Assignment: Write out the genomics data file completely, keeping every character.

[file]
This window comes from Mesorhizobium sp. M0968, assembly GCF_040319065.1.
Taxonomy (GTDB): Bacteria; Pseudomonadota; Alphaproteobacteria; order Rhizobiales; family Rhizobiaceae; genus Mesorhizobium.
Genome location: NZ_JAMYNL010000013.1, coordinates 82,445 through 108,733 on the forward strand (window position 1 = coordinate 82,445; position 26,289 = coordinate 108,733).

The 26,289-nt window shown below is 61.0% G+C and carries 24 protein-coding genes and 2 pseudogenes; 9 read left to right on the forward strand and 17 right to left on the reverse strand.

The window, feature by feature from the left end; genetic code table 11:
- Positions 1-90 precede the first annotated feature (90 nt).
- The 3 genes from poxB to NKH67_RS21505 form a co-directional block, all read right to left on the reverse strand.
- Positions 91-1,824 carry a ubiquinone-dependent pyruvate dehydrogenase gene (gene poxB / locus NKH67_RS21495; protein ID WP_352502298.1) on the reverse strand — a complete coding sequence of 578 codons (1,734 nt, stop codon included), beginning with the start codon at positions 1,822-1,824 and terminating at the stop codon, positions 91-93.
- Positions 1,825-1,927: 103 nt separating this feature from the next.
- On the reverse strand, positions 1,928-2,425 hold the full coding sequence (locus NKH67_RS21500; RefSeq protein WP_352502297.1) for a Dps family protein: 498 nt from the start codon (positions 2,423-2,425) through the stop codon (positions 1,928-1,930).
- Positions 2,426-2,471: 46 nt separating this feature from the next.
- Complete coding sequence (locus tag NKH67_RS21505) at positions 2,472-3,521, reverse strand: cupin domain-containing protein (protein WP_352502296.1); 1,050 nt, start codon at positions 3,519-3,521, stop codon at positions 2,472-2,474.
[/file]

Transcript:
This window comes from Mesorhizobium sp. M0968, assembly GCF_040319065.1.
Taxonomy (GTDB): Bacteria; Pseudomonadota; Alphaproteobacteria; order Rhizobiales; family Rhizobiaceae; genus Mesorhizobium.
Genome location: NZ_JAMYNL010000013.1, coordinates 82,445 through 108,733 on the forward strand (window position 1 = coordinate 82,445; position 26,289 = coordinate 108,733).

The 26,289-nt window shown below is 61.0% G+C and carries 24 protein-coding genes and 2 pseudogenes; 9 read left to right on the forward strand and 17 right to left on the reverse strand.

The window, feature by feature from the left end; genetic code table 11:
- Positions 1-90 precede the first annotated feature (90 nt).
- The 3 genes from poxB to NKH67_RS21505 form a co-directional block, all read right to left on the reverse strand.
- Positions 91-1,824 carry a ubiquinone-dependent pyruvate dehydrogenase gene (gene poxB / locus NKH67_RS21495; protein ID WP_352502298.1) on the reverse strand — a complete coding sequence of 578 codons (1,734 nt, stop codon included), beginning with the start codon at positions 1,822-1,824 and terminating at the stop codon, positions 91-93.
- Positions 1,825-1,927: 103 nt separating this feature from the next.
- On the reverse strand, positions 1,928-2,425 hold the full coding sequence (locus NKH67_RS21500; RefSeq protein WP_352502297.1) for a Dps family protein: 498 nt from the start codon (positions 2,423-2,425) through the stop codon (positions 1,928-1,930).
- Positions 2,426-2,471: 46 nt separating this feature from the next.
- Complete coding sequence (locus tag NKH67_RS21505) at positions 2,472-3,521, reverse strand: cupin domain-containing protein (protein WP_352502296.1); 1,050 nt, start codon at positions 3,519-3,521, stop codon at positions 2,472-2,474.